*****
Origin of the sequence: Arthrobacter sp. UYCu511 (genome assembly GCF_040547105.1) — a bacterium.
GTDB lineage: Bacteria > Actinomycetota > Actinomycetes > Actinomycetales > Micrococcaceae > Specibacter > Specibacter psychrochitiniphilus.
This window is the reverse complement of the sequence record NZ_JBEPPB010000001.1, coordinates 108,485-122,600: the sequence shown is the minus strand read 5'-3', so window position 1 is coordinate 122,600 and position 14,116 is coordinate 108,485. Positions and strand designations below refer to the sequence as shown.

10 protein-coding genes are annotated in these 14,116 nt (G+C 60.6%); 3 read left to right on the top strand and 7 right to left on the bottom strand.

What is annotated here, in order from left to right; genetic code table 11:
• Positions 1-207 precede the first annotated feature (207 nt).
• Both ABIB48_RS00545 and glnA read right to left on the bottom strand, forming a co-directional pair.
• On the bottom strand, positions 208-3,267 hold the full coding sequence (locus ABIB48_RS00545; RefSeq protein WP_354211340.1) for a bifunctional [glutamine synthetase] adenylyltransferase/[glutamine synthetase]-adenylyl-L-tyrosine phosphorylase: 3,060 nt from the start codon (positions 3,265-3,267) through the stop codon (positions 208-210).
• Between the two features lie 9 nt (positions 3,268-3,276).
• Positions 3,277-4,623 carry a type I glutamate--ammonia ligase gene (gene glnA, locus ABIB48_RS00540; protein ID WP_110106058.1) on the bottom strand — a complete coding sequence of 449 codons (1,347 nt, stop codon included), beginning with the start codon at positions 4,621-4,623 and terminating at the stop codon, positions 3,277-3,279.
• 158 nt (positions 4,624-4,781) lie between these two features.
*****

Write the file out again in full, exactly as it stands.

Origin of the sequence: Arthrobacter sp. UYCu511 (genome assembly GCF_040547105.1) — a bacterium.
GTDB lineage: Bacteria > Actinomycetota > Actinomycetes > Actinomycetales > Micrococcaceae > Specibacter > Specibacter psychrochitiniphilus.
This window is the reverse complement of the sequence record NZ_JBEPPB010000001.1, coordinates 108,485-122,600: the sequence shown is the minus strand read 5'-3', so window position 1 is coordinate 122,600 and position 14,116 is coordinate 108,485. Positions and strand designations below refer to the sequence as shown.

10 protein-coding genes are annotated in these 14,116 nt (G+C 60.6%); 3 read left to right on the top strand and 7 right to left on the bottom strand.

What is annotated here, in order from left to right; genetic code table 11:
• Positions 1-207 precede the first annotated feature (207 nt).
• Both ABIB48_RS00545 and glnA read right to left on the bottom strand, forming a co-directional pair.
• On the bottom strand, positions 208-3,267 hold the full coding sequence (locus ABIB48_RS00545; RefSeq protein WP_354211340.1) for a bifunctional [glutamine synthetase] adenylyltransferase/[glutamine synthetase]-adenylyl-L-tyrosine phosphorylase: 3,060 nt from the start codon (positions 3,265-3,267) through the stop codon (positions 208-210).
• Between the two features lie 9 nt (positions 3,268-3,276).
• Positions 3,277-4,623 carry a type I glutamate--ammonia ligase gene (gene glnA, locus ABIB48_RS00540; protein ID WP_110106058.1) on the bottom strand — a complete coding sequence of 449 codons (1,347 nt, stop codon included), beginning with the start codon at positions 4,621-4,623 and terminating at the stop codon, positions 3,277-3,279.
• 158 nt (positions 4,624-4,781) lie between these two features.